Originally Posted by jamesgig
based on your article, it seems that I need a lot of stuff so I have a few questions...
Do I need to do the base leveling regularly or can I just get that done at the shop once per year?
Is the Pro Edge
bevel guide okay (I cannot find the one you suggested)? Should I go with the 2 and a 1 riser or just the 3 (I have never used a specific bevel so I am unsure what I want.)?
How much of a difference would I notice between an all temp wax and a temp specific wax? What wax would you suggest?
Thanks for your help.
Garry Z is right, there is a lot of info available, but let me just answer your questions quickly:
--Most bases come from the factory pretty close to level, and in fact, most skis are already pre-beveled to the manufacturer's specs. A ski that is really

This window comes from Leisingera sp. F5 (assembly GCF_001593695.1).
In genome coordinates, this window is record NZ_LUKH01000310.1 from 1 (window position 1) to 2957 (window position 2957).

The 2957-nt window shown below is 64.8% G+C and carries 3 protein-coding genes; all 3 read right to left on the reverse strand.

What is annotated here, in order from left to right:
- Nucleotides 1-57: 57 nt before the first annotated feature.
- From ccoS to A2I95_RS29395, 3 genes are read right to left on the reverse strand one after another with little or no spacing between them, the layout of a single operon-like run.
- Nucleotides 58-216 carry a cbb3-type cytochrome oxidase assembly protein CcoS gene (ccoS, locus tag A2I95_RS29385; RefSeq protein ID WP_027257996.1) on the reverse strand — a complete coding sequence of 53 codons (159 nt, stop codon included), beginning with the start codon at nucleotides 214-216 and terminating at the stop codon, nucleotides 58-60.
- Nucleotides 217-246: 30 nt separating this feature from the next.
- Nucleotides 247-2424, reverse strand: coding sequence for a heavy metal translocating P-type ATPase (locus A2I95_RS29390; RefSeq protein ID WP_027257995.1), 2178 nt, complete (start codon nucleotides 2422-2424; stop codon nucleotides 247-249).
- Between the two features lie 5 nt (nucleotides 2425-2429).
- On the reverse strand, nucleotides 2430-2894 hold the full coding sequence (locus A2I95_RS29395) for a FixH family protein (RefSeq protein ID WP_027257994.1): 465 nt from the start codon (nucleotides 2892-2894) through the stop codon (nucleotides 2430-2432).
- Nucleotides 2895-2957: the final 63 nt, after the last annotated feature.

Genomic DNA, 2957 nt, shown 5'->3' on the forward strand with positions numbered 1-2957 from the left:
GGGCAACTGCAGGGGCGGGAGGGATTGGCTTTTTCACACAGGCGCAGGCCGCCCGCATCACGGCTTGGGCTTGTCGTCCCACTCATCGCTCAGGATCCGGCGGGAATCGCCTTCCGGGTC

hosed (very concave or convex) is something that needs to go to a good shop, usually once only. Again, you can tell with a true bar. I've gotten some new skis that were slightly railed in a couple of sections, and that I am always able to get out by flat-filing as described in my article.
-- The Pro Edge bevel guides look good to me, they're just pricey. I'd consider a Standard Side of Beast with the 1/2 Bevel plates, which gives you a total of 3, and you can buy more plates later if you like for pretty cheap.http://www.ski-racing.com/side_of_beast.html
-- Universal waxes are wonderful things, as long as you don't get into extremes of temperature or humidity. So a good choice for a universal wax might be Toko Universal Glide Wax (TOK-9770
) or Moly base prep (TOK-9878
). Give either/both of those a try and see how it works. If you get into extremes of conditions (very dry/cold or very wet/warm), then you might want to try some temperature specific stuff. I like Toko for a lot of reasons (one being that one of my teammates can get me Toko at 40% off list), but one of the big reasons is it's a simple system that works: blue for cold, red for middle temps, yellow for warm.